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Whooping Crane Migration Update: April 8, 2011

Sunny skies and south winds lured six more of the 2010 chicks northward this week! Two remain in Florida. Many Aransas cranes migrated too. See what you don't know about crane territories, and meet a mixed pair that astonished experts.

Today's Report Includes:

Image of the Week


Image: Billie Dodd
A surprising and unique crane pair is migrating north. Who is leading the way? What will happen when they get home?

News: Migration Map and Field Reports

Data /Map

Migration in full swing!
With an estimated 385 endangered Whooping cranes migrating north this spring, a sighting is still rare. But thanks to reports from trackers and citizen scientists, we can see migration progress of both migratory flocks on our MapServer

Latest News: Western Flock
At Aransas NWR, the cranes are going, going...almost gone! It looks like the migration is well underway, perhaps a week early. What behaviors show that cranes are about to depart? See what you DON'T know about territories!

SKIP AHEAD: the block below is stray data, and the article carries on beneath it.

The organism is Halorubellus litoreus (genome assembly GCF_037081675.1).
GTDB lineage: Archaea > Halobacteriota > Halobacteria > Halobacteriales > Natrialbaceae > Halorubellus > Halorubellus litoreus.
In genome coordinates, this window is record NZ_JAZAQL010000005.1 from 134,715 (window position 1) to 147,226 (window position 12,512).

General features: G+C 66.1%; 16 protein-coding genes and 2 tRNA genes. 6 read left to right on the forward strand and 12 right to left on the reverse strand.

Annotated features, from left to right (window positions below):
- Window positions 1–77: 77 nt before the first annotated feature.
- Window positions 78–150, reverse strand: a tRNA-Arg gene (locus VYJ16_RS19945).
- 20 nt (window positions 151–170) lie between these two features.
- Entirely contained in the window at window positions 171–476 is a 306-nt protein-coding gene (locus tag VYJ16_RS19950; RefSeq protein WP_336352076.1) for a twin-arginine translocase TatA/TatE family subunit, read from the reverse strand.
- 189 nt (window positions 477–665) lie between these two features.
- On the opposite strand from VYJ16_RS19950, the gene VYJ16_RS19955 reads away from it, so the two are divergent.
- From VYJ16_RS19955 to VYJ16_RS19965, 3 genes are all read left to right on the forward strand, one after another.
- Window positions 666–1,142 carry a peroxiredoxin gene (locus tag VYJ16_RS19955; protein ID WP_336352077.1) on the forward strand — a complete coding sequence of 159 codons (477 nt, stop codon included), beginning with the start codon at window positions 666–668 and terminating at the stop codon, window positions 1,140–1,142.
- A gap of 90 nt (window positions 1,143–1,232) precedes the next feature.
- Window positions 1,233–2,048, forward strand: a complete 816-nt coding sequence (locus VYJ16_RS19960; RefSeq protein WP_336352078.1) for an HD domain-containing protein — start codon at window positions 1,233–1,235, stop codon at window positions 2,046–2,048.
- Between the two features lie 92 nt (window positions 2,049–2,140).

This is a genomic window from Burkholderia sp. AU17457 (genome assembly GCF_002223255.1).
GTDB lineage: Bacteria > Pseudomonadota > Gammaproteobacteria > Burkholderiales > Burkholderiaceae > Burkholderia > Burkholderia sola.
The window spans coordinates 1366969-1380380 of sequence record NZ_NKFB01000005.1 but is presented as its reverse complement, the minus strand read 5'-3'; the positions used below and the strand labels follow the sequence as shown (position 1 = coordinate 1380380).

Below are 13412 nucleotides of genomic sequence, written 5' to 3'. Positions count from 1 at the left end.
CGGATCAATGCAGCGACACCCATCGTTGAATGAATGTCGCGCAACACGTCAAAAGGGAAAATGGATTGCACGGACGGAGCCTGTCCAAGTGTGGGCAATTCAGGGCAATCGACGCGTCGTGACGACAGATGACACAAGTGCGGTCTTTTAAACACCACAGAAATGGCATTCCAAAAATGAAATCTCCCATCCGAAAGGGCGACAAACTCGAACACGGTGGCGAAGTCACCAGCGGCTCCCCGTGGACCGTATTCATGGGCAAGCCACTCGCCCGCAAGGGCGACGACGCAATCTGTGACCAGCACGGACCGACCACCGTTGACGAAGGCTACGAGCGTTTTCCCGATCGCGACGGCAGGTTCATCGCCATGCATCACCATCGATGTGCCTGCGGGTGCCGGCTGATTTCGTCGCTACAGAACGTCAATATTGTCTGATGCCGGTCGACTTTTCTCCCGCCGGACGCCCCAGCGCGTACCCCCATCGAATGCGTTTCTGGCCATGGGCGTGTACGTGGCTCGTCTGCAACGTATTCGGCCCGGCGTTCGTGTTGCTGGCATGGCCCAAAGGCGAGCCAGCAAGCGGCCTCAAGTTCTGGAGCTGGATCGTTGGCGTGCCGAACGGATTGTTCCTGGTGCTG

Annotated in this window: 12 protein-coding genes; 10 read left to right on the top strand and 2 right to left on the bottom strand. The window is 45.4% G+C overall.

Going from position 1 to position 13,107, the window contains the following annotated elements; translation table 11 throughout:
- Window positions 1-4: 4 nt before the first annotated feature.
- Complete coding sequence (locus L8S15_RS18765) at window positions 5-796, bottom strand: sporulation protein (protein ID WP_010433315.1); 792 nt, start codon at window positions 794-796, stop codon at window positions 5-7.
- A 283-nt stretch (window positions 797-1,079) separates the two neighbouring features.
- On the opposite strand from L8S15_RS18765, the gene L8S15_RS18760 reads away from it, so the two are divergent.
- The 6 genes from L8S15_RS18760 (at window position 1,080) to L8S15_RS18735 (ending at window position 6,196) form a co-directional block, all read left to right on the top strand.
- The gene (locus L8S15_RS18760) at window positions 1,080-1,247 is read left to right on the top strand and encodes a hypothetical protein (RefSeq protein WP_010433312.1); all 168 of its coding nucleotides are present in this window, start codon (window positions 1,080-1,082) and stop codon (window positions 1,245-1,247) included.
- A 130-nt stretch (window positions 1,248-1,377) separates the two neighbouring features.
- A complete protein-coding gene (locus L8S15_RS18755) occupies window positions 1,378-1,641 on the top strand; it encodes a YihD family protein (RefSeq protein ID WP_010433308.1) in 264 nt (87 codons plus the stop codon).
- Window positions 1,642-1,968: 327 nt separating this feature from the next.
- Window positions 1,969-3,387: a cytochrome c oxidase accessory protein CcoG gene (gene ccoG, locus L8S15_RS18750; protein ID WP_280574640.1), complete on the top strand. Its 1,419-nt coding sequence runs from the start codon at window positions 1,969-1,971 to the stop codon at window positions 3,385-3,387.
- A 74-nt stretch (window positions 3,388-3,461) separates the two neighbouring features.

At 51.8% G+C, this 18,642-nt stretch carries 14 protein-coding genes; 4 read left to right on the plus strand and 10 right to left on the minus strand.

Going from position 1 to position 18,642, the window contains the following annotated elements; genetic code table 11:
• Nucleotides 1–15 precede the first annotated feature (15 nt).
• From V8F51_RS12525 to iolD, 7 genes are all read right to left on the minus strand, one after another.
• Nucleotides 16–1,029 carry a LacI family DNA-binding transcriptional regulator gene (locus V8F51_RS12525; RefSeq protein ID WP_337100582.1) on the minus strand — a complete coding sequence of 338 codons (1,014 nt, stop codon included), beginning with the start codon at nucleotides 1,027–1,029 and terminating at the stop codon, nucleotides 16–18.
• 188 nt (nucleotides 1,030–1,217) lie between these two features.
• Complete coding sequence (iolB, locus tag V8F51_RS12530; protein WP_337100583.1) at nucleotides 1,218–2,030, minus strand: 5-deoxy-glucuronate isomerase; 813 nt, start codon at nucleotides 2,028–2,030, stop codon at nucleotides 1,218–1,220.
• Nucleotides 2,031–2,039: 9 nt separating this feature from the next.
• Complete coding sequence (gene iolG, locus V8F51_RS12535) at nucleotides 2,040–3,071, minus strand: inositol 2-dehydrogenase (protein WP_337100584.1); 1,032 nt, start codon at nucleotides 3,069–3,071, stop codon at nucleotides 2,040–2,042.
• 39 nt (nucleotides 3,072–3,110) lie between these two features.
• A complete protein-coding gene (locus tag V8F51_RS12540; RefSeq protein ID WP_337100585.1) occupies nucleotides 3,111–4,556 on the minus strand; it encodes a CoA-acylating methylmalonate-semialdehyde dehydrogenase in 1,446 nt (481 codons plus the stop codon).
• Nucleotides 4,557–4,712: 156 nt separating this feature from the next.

Latest News: Eastern flock
Only two of the ten 2010 crane kids remain in Florida, where tracker Eva waits with them. Find out why she's still there and when they might leave. How many more of the Eastern flock have completed migration? See the Finish Line!

Migration Math: How Many Days??

The three young cranes that departed Chassahowitzka NWR in Florida on April 4 have been on their wintering grounds since their January 15 arrival. How many days is that? How does the Chass group's time compare with the St. Marks group? Now you can complete the chart showing number of days on the wintering grounds.


 Podcast: Endangered Species Day Podcast
(Thank you, Mark Chenoweth!)

May 20, 2011 is Endangered Species Day, a day that's important to the future of cranes and other endangered species. Check out the Top 10 Things You Can Do at Home to Protect Endangered Species. Pick one thing to do on Endangered Species Day and try the rest of the list throughout the year. Whooping cranes were one of the first species to be protected by the Endangered Species Act. When did this law begin, and which President signed it into law? Why do we have ESD? Answers in the podcast.


Image: Eva Szyszkoski

Research Question and Quick Links: Helpful Resources to Explore

Research Question: Whoopers or sandhills? What's the difference?

See: Crane ID: Will You Know a Whooper?


Image: Bill Gausman

More Whooping Crane Lessons and Teaching Ideas!

The Next Whooping Crane Migration Update Will Be Posted on April 15, 2011.

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